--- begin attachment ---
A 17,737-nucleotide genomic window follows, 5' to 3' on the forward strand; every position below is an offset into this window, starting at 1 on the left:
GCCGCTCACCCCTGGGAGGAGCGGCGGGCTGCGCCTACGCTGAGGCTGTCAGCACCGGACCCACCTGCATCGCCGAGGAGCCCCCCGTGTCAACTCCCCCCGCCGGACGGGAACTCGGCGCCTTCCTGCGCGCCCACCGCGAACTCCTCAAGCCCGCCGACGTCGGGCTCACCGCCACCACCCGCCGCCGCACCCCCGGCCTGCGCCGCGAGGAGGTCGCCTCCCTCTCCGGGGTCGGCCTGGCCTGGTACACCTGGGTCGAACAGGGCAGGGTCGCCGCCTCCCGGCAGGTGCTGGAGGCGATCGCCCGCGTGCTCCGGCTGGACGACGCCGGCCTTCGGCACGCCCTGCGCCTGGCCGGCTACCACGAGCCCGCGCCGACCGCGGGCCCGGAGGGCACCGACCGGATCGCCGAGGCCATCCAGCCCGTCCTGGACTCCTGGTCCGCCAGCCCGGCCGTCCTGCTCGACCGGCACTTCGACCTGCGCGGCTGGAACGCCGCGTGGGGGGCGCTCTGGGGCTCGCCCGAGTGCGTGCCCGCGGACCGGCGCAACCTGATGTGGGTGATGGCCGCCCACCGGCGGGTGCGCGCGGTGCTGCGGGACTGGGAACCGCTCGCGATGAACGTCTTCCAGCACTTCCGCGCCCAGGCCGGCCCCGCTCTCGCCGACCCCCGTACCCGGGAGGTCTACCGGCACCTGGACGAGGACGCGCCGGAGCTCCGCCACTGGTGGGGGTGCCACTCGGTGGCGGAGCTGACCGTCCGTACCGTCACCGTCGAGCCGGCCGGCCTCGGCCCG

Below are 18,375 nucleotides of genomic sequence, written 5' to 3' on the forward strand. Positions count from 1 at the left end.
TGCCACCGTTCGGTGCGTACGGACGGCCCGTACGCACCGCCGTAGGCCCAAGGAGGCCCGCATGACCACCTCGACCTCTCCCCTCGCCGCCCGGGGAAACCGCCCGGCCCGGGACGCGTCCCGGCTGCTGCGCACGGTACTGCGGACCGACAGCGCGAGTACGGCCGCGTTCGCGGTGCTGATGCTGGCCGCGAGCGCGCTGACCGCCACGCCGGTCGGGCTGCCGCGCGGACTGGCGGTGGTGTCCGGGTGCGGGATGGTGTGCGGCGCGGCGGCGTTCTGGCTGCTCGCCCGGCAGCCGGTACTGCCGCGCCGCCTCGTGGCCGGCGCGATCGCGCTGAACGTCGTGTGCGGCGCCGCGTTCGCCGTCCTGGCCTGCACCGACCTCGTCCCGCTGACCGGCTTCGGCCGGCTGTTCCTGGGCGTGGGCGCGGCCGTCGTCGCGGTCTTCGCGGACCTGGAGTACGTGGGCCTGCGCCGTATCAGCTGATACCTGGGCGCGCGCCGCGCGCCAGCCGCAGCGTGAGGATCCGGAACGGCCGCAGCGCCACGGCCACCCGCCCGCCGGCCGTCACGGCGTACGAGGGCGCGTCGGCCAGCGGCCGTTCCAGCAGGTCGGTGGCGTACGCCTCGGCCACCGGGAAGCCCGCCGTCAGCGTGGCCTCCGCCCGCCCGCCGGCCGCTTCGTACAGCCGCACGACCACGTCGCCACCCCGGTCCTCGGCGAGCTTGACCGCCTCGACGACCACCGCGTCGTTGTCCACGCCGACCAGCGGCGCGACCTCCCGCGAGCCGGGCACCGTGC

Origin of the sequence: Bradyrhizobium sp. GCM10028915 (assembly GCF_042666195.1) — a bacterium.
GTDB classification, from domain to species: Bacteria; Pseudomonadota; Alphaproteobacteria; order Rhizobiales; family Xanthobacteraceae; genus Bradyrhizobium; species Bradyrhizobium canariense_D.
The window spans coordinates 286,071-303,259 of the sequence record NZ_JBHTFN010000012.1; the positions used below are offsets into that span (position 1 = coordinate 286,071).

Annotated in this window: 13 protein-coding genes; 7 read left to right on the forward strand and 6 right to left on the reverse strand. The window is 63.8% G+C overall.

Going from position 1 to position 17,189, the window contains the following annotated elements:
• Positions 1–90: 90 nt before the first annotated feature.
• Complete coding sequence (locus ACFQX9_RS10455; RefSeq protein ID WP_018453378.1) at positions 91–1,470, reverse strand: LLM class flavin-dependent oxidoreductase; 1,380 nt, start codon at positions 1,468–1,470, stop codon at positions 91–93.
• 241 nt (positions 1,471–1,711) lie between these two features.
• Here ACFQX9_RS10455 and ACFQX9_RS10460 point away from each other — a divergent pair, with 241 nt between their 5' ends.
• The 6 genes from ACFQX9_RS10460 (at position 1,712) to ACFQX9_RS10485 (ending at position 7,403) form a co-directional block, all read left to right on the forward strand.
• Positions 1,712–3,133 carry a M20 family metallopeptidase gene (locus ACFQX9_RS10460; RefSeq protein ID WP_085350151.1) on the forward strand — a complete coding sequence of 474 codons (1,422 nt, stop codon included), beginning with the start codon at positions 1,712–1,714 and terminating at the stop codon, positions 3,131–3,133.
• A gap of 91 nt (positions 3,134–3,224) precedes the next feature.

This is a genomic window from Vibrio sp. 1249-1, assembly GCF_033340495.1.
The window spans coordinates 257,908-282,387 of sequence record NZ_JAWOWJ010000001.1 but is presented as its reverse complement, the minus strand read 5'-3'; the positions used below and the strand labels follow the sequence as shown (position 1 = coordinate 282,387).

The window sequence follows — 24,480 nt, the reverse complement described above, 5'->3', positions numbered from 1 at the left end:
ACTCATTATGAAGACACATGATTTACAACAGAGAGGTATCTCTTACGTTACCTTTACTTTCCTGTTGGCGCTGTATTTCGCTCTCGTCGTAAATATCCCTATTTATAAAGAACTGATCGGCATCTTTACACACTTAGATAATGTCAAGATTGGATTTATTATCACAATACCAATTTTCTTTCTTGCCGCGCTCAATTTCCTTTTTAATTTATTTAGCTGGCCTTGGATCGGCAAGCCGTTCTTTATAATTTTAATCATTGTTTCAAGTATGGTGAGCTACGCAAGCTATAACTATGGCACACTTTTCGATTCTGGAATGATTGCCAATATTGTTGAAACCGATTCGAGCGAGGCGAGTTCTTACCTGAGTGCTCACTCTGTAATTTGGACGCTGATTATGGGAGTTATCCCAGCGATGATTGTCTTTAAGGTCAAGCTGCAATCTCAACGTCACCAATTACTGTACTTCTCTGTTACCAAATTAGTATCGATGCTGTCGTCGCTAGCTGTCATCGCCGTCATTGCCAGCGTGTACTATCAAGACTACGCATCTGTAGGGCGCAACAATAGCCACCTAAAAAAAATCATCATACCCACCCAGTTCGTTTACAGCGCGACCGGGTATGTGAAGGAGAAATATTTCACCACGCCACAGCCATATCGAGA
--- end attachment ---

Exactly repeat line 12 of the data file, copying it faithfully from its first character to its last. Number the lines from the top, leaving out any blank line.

• 241 nt (positions 1,471–1,711) lie between these two features.